Factory Castrol Honda World Superbike rider and defending WSBK Champion Colin Edwards has escaped possible sanctions by motorcycles governing body, the FIM, after he was misquoted in a South African newspaper in an interview that claimed he disliked the predominantly black townships in South Africa.

If Colin Edwards looked a little more tense than usual this weekend at Kyalami for the second round of the 2001 World Superbike Championship it may have been down to an interview he conducted for the South African newspaper 'Saturday Star' in which he was quoted as saying he would consider living in South Africa but only if "a few townships were nuked first."

The journalist with which Edwards conducted the interview chose to comment that the Texan rider made the statement because "he was under the impression.... that all white South African's shared his views," a claim Edwards was at pains to deny.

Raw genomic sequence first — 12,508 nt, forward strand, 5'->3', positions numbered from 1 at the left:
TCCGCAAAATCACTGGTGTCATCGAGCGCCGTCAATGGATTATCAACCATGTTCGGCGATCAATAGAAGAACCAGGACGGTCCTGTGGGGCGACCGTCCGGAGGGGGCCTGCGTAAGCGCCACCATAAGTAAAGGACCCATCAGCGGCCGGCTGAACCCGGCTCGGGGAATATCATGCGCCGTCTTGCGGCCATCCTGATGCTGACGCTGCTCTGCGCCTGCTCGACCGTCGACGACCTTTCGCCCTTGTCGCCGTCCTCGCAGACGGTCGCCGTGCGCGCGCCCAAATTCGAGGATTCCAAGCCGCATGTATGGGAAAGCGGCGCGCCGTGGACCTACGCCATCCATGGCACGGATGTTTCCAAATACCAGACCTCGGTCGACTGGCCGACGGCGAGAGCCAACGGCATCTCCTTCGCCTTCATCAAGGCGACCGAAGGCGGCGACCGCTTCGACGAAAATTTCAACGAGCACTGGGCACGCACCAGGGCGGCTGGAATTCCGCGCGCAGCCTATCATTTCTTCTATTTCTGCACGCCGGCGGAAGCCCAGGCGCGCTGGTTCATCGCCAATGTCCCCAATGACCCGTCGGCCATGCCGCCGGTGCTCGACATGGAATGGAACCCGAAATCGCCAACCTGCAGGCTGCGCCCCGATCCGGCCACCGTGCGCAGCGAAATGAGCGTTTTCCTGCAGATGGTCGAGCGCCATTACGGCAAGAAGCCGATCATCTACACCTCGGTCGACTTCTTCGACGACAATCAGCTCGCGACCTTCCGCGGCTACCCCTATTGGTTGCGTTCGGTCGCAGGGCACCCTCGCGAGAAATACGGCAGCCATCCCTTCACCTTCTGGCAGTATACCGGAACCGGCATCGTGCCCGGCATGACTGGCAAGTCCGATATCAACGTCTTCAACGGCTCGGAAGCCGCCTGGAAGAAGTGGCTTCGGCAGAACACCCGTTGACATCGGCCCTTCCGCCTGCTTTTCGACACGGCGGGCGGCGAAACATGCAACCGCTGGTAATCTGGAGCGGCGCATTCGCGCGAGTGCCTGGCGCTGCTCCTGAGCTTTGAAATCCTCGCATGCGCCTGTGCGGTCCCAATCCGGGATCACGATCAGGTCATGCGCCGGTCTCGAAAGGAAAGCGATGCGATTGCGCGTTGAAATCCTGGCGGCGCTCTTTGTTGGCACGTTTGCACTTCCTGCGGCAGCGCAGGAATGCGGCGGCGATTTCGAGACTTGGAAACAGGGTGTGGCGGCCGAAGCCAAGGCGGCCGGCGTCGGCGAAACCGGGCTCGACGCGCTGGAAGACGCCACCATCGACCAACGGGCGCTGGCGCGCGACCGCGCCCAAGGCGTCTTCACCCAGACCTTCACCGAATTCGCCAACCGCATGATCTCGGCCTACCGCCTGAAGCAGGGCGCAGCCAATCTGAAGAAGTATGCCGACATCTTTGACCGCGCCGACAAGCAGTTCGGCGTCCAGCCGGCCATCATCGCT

The interview caused a major stir in and around South Africa when it appeared on Saturday morning but after a lengthy meeting with FIM president Francesco Zerbi, Superbike president Paolo Flammini, AA Racing (who own the 2.649-mile Kyalami track) executive director Selwyn Nathan and Castrol Honda team-manager Neil Tuxworth, a joint statement issued by the FIM, Superbike International and AA Racing stated:

"We are satisfied with the explanation given to us by Edwards [that he was misquoted and that he has no ill-feeling toward the black population of South Africa.] We are satisfied that racism is not an issue in motor racing in South Africa and worldwide. As far as we are concerned the matter is now closed and we are looking forward to a successful event at AA Kyalami."

For a short while it seemed as though the interview would threaten to overshadow the on-track activities as being World Champion, Edwards is essentially the spokesman of World Superbike racing although the Texan did not appear to be adversely affected by this negative publicity and went on to win the first race on Sunday. However the outspoken rider will undoubtedly be slightly more circumspect when discussing delicate matters in countries where the political situation isn't as stable as some of the other places the WSBK Championship visits during the course of the year.